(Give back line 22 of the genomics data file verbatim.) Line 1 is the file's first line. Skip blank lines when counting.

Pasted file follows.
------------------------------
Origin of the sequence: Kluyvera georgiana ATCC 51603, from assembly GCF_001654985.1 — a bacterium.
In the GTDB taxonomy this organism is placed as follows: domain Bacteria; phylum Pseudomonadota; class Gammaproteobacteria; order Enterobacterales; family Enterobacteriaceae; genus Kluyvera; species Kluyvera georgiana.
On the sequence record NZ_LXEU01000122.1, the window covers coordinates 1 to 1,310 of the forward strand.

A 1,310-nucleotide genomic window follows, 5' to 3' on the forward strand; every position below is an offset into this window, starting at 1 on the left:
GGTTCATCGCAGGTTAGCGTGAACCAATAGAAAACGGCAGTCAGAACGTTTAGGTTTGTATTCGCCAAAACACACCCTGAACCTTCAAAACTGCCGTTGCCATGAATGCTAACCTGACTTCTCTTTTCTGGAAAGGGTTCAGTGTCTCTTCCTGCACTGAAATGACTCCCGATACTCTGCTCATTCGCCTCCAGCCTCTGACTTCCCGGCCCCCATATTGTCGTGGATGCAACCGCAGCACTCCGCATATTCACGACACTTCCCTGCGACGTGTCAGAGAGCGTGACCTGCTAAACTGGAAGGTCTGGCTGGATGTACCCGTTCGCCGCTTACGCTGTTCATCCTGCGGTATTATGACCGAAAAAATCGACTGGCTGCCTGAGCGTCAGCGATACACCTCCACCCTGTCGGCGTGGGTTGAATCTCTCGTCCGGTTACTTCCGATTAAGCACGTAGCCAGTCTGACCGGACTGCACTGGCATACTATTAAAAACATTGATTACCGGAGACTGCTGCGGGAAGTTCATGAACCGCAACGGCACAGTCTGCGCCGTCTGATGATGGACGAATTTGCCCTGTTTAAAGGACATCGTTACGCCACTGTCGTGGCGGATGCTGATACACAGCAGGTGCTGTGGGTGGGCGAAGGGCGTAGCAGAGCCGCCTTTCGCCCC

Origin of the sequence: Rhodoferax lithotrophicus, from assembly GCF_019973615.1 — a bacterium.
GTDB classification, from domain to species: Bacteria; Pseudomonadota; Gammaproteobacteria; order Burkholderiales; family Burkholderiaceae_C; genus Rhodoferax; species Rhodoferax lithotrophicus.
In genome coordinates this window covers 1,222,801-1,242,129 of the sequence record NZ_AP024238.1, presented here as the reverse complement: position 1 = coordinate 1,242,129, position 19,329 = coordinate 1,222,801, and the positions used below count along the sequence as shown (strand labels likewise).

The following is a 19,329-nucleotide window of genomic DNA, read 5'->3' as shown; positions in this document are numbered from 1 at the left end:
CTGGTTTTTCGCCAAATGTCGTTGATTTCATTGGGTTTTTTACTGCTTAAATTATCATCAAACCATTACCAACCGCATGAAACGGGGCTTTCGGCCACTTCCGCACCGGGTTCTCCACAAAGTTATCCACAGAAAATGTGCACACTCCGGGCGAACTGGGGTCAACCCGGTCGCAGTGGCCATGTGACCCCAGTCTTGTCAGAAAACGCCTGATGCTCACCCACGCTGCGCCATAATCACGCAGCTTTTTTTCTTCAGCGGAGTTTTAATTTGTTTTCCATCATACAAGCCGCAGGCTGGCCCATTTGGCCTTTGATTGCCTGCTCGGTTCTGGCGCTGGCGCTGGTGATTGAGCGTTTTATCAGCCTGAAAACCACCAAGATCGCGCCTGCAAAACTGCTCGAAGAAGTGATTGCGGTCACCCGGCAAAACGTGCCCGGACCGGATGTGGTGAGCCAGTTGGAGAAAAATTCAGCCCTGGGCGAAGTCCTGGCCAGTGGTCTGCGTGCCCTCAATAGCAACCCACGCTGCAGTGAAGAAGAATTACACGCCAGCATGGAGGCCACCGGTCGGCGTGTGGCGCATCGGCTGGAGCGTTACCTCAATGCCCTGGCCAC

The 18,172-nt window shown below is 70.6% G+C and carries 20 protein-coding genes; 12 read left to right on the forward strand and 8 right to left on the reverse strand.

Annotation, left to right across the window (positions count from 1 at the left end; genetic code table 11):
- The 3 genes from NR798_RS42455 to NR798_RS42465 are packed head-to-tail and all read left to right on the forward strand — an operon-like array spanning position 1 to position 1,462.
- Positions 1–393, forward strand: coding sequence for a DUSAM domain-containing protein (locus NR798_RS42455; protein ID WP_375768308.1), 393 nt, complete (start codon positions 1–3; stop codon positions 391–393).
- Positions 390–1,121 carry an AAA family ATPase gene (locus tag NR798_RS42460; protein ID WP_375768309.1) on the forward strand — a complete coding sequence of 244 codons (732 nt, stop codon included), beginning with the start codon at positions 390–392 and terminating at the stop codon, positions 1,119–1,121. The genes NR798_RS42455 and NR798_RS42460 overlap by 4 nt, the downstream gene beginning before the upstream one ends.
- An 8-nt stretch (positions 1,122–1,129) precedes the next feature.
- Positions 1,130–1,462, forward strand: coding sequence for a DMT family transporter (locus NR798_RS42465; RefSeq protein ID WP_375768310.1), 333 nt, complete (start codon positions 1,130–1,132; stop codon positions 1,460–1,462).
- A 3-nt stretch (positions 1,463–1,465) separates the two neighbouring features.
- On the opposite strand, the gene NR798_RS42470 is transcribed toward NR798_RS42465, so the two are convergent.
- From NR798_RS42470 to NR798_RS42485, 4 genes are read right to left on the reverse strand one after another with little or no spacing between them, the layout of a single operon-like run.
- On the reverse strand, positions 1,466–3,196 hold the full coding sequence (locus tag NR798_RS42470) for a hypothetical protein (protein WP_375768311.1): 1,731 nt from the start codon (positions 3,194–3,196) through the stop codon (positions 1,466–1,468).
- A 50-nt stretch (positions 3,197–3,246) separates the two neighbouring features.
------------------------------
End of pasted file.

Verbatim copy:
- A 50-nt stretch (positions 3,197–3,246) separates the two neighbouring features.